Whether it’s about the consumption of our daily eight (8) glasses of clean and safe water or using water for other human needs, the current supply infrastructure leaves much to be desired.
In 2015, India adopted the 2030 Agenda for Sustainable Development along with 192 other member countries of the United Nations (UN). Goal 6.1 of the Sustainable Development Goals (SDGs) calls for ‘universal and equitable access to safe and affordable drinking water for all’ by 2030. As of July 2017, India ranked 116th on the SDG Index, which maps progress against each of the 17 Global Goals. A cursory check indicates that while the progress so far appears to be satisfactory, a deeper evaluation of statistics and details reveals a different story.
Today, 94.1% of India’s population has access to ‘improved water sources’, defined by the World Health Organization as sources “that are protected from outside contamination, in particular contamination of fecal matter”. Impressive as it sounds, it still leaves out 76 million people without access to safe water in India. India’s global ranking is worse than China (at 63 million) and Nigeria (58 million). As per estimates from the Ministry of Home Affairs, 85.5% households had access to “safe drinking water” in 2011, as compared to 38.2% in 1981 however here lies the interpretation conundrum i.e. what constitutes “safe drinking water”? Apparently the ‘safe drinking water’ not only includes piped water from taps but also water from hand pumps and tube-wells. While such sources do provide access to water, many such sources are contaminated, which cause water-borne diseases including diarrhea, the third leading cause of childhood mortality in India.
Progress on other fronts i.e. bringing more households under piped water supply is also slow. Government data indicates that only about 17% coverage has been achieved so far under the National Rural Drinking Water Program (NRDWP) while the target was to cover 70% by end of 2017.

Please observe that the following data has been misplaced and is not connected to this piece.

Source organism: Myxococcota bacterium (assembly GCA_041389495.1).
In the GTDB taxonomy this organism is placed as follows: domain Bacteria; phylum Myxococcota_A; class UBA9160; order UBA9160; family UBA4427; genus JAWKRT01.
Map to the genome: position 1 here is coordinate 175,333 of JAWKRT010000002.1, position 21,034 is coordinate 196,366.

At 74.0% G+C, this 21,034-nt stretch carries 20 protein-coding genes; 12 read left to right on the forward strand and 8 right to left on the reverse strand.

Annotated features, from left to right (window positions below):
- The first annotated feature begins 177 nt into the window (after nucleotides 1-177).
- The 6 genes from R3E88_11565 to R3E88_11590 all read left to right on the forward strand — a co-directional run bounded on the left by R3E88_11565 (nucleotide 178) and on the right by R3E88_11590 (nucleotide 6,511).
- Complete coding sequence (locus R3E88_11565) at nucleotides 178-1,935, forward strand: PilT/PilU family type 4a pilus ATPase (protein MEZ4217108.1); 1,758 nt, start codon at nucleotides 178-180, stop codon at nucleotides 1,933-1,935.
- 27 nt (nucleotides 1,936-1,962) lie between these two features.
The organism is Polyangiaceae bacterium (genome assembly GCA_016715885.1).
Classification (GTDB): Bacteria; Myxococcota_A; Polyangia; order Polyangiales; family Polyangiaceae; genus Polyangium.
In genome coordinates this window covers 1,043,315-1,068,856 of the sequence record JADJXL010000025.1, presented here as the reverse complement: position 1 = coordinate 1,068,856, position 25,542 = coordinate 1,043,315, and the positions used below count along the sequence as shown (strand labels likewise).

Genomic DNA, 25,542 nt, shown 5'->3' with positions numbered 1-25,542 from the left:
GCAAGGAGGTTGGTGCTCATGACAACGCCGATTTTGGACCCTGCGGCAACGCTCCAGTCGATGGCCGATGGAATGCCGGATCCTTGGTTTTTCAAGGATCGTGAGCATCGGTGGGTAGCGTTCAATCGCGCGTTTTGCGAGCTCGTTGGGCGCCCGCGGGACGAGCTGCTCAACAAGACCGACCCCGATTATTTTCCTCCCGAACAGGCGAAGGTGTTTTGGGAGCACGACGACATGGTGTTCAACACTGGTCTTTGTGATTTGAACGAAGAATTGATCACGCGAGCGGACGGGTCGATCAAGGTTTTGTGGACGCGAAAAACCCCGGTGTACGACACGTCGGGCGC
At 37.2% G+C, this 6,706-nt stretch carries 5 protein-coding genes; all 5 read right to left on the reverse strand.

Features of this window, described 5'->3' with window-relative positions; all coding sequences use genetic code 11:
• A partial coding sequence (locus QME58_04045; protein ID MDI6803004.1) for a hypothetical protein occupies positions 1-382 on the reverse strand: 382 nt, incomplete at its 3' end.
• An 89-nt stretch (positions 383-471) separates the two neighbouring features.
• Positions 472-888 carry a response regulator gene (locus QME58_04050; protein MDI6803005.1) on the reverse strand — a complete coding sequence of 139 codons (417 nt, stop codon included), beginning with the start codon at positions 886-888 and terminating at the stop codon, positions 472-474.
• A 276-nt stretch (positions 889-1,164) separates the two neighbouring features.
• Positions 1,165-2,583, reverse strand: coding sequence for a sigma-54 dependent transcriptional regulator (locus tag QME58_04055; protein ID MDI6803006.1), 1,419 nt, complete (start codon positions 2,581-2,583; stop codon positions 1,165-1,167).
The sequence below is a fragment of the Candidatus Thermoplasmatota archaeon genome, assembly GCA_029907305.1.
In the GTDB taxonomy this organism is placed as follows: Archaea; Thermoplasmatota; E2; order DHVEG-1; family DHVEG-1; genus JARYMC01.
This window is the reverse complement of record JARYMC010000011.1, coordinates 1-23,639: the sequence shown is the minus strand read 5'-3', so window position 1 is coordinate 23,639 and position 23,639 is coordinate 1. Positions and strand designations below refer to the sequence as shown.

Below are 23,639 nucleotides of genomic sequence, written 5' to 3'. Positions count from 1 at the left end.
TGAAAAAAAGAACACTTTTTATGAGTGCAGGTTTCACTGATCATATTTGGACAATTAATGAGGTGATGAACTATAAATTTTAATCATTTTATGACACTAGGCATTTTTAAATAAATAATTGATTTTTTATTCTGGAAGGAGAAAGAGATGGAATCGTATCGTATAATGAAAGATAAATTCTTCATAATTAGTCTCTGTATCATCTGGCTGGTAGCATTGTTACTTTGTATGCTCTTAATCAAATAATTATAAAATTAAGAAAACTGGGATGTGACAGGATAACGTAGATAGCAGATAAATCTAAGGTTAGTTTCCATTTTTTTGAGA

What can we do?
While provisioning for water is very high on everyone’s agenda, ensuring consistent water quality is relatively much lower. This is reflected by the fact that while government agencies provide for water access, purification of water is not pursued with the same rigour.
Water chemistry is determined by the source, seasonal variations and storage practices. People, on the other hand, generally rely on the appearance and smell of the water to determine potability of water and often consume untreated or partially treated water. Therefore people’s perceptions and behaviour towards water need to change so that they don’t use unscientific ways of determining water quality. Swachh Bharat Mission (SBM) has already proven that the government’s focus and strength lie in establishing infrastructure while demand generation, maintenance and operations require a human-centered approach, something that government programs lack. Therefore advocacy groups, non-governmental organizations, social enterprises and corporates can fill the gap i.e. sustenance of such programs.
The Sustainable Development Goals offer an enabling environment for sustainability and India still has thirteen (13) years to meet the goal of providing safe drinking water for all. However, government alone will be unable to achieve this audacious goal, it is time now for civil society to come together and contribute in their own way and give this mandate the importance that it deserves.
People without access to drinking water
According to a 2016 WaterAid study
One quarter of diarrhea related deaths globally take place in India.